By Amy Nicholson
By Amy Nicholson
By Heather Baysa
By Calum Marsh
By Stephanie Zacharek
By Alan Scherstuhl
By Simon Abrams
By Alan Scherstuhl
For maximum enjoyment, however, it helps to forget about historical accuracy. Ignore, for instance, the depiction of prewar Charleston, South Carolina, as a city of streets covered in mud yet not numbering among its citizens a single individual with less than shiny white socks. Ignore the misspelling of Thomas Paine's name in Martin's newspaper. Ignore the fact that Benjamin Martin owns a big estate in the South, and yet all the blacks working on it are being treated well and paid a fair wage (this despite the fact that Martin is reputedly based upon Francis Marion, a notorious racist who raped his slaves and hunted the Cherokee for sport). Oh, and ignore the fact that all of six people in the entire film speak with a Southern accent. Once you can do that, there's much fun to be had.
"I'm a parent," says Martin, when an old military colleague tries to recruit him to fight for freedom on principle, "I haven't got the luxury of principles." Naturally it's his role as a parent that will eventually suck him in. He can't stop his eldest son, Gabriel (10 Things I Hate About You's Heath Ledger), from signing up to impress the ladies, but when Gabriel is captured by the dastardly Colonel Tavington, things change. There's a plea for clemency, as Martin insists that couriers (of which Gabriel is one) cannot be held as POWs by the enemy under the rules of war. Tavington's curt response: "Well, we're not going to hold him, we're going to hang him." The next-eldest son protests, and is promptly killed for doing so. And we all know what happens to Mel Gibson when the baddies lay their hands on a family member. It's Mad Max time.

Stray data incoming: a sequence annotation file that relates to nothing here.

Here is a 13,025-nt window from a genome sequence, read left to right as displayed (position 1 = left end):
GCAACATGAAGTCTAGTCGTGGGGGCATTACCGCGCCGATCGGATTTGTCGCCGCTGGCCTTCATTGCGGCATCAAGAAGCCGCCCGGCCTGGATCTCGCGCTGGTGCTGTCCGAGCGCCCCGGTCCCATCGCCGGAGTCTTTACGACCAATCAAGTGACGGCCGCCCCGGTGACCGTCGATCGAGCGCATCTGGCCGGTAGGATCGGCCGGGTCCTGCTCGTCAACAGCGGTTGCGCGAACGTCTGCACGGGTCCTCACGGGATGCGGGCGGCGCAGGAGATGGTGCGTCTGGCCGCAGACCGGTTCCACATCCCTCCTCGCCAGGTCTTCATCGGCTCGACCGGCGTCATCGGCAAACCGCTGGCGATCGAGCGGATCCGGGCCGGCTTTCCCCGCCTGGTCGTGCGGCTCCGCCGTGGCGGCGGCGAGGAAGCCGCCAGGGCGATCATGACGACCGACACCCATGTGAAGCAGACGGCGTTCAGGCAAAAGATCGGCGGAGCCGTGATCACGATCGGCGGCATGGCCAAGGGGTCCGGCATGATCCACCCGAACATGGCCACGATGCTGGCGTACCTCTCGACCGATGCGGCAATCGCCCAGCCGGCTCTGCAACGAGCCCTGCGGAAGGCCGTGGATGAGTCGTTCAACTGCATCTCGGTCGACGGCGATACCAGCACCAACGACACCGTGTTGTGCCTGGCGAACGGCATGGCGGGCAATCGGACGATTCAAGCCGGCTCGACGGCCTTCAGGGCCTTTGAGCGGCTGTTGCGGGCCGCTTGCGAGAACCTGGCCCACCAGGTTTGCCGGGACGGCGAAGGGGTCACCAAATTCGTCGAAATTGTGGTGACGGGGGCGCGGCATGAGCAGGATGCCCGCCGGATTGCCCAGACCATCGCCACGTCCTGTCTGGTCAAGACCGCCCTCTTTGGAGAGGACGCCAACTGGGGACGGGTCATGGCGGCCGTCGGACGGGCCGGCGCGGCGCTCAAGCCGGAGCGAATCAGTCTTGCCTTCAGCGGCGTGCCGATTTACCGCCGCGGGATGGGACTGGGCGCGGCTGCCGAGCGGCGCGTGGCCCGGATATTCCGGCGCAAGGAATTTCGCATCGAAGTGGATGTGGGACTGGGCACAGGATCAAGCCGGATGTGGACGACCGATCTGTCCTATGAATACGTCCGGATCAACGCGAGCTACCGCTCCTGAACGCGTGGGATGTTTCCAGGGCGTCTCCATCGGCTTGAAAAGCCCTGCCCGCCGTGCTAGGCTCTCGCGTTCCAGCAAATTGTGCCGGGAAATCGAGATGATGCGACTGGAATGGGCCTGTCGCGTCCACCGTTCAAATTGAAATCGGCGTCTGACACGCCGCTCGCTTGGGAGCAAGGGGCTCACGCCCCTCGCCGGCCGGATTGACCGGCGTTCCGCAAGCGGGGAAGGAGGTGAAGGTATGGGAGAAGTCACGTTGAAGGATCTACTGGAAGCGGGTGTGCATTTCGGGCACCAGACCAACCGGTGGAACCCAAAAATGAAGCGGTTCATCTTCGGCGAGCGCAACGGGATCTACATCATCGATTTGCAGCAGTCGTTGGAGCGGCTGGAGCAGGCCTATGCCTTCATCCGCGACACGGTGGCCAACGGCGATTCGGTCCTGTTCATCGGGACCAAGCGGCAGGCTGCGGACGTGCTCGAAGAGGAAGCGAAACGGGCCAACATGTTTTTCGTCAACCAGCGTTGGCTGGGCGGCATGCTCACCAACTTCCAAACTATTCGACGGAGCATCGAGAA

Strapping on the guns and wielding a mean Cherokee tomahawk, he leads his two remaining sons on a head-smashing rescue mission to save Gabriel. But even when that's done, he still doesn't want to join the army, at least until his homestead is burned to the ground and Gabriel insists on going back into the fray. "You've done nothing for which you should be ashamed" says sister-in-law Charlotte, after Martin has taught his young boys how to kill. "I've done nothing, and for that I am ashamed," he replies, at which point we know some serious blood is about to be spilled. Before long he and Gabriel are rounding up a militia and teaching the English, who fight mostly by a strict set of rules, a thing or two about guerrilla warfare.
There are some rather silly interludes, including a recurring metaphor about Martin's late wife and the North Star, and a gag about drinking ink that is drawn out way too long, but otherwise screenwriter Robert Rodat has done an effective job of transposing his Saving Private Ryan screenplay to Colonial times (accompanied once more by an overbearing John Williams soundtrack), complete with graphic shots of cannonballs severing people's limbs. And while many might be put off by the mere mention of director Roland Emmerich (Godzilla), the fact is he knows how to make a good image. It's just that his usual screenwriter, Dean Devlin, can't write worth a damn. Subtract Devlin from the story equation (he gets only a producer credit here) and the problem is mostly solved, although Emmerich still can't seem to get a handle on women. As in every one of his American films save Universal Soldier, the female lead is an uninteresting plot device rather than an actual character.
Join My Voice Nation for free stuff, film info & more!